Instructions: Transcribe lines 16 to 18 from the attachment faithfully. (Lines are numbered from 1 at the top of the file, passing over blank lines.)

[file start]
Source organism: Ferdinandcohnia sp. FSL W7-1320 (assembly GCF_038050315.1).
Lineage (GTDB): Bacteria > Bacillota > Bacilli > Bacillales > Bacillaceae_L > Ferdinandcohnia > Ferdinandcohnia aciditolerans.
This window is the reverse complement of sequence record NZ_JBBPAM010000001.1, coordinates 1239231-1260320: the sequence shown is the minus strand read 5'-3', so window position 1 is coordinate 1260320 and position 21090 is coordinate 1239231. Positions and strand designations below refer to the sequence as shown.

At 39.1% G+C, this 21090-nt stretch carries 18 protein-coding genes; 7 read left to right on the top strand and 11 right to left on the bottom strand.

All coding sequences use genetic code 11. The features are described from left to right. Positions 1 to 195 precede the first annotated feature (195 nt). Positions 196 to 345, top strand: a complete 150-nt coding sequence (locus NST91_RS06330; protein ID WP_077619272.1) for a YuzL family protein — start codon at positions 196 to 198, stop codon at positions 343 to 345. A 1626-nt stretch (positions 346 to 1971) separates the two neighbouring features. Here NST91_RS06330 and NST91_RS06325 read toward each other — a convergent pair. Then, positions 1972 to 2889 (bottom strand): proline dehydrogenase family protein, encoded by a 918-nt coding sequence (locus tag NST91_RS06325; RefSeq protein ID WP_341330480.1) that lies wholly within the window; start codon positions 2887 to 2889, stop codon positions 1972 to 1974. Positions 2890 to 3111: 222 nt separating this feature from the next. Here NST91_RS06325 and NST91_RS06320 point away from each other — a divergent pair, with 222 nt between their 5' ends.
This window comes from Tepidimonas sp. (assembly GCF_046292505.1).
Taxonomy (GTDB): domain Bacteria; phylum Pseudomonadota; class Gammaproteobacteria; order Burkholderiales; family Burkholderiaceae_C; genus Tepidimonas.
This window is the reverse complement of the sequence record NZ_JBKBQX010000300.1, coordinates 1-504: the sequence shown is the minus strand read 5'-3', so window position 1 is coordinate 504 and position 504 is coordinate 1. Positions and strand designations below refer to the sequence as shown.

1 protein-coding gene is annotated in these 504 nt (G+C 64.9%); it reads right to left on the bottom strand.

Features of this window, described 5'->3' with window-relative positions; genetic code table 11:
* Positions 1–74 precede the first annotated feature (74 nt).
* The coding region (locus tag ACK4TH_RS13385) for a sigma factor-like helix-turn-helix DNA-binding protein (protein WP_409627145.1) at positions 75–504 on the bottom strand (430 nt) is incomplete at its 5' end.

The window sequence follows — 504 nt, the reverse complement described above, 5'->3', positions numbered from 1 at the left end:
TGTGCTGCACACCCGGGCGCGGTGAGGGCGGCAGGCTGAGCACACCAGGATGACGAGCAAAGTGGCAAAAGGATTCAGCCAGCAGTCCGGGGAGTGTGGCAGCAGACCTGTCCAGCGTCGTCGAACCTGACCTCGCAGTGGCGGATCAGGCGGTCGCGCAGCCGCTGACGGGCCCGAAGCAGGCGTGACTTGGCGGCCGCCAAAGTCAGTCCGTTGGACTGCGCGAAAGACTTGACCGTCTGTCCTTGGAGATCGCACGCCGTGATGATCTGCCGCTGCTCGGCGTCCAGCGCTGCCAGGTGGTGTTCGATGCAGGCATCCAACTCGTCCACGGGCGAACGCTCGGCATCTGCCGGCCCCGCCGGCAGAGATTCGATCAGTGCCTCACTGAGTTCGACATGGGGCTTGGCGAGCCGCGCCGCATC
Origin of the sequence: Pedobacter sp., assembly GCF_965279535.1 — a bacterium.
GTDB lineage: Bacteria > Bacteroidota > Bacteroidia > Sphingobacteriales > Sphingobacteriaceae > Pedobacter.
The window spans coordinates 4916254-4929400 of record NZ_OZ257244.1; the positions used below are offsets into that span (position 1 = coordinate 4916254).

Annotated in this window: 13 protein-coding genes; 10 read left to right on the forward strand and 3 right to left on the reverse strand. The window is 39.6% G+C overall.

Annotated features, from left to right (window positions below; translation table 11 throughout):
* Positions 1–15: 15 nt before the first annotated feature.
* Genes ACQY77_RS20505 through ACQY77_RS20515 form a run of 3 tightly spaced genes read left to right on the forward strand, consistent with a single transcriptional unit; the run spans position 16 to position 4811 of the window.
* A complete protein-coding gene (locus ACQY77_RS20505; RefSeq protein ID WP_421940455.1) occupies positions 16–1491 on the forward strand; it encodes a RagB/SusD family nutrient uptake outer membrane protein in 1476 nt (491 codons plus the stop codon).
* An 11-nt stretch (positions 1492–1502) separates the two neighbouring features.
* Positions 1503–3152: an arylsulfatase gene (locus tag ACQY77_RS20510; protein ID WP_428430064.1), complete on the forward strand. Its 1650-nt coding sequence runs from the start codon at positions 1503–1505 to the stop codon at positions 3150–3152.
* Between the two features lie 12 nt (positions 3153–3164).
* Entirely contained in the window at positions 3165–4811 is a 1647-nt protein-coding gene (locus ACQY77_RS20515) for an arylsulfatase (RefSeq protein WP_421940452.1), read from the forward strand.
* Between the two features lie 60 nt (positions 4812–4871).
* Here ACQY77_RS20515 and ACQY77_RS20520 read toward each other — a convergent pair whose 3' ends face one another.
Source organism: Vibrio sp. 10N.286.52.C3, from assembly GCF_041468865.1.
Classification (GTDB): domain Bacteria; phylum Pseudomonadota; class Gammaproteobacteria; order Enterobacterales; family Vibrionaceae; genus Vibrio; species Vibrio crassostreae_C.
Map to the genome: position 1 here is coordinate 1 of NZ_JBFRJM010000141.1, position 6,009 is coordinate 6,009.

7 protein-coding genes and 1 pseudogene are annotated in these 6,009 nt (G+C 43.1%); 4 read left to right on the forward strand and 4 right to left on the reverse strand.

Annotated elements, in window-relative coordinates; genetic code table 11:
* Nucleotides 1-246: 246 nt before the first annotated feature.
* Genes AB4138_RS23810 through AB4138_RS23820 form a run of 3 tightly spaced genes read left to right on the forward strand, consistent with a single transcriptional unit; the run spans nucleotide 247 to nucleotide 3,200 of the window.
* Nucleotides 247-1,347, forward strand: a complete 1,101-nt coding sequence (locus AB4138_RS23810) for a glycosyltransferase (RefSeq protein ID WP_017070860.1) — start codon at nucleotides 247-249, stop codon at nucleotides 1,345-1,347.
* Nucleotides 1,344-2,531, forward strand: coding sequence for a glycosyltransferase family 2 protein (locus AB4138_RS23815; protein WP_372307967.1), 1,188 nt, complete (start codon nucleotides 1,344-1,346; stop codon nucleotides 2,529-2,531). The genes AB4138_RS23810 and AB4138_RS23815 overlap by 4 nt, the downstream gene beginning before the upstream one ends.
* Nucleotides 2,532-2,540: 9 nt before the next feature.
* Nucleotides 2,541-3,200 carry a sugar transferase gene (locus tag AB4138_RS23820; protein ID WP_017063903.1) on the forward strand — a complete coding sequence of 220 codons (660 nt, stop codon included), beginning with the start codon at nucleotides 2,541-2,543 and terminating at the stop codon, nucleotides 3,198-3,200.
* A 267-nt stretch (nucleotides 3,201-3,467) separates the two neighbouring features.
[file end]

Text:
GTDB lineage: Bacteria > Bacteroidota > Bacteroidia > Sphingobacteriales > Sphingobacteriaceae > Pedobacter.
The window spans coordinates 4916254-4929400 of record NZ_OZ257244.1; the positions used below are offsets into that span (position 1 = coordinate 4916254).

Annotated in this window: 13 protein-coding genes; 10 read left to right on the forward strand and 3 right to left on the reverse strand. The window is 39.6% G+C overall.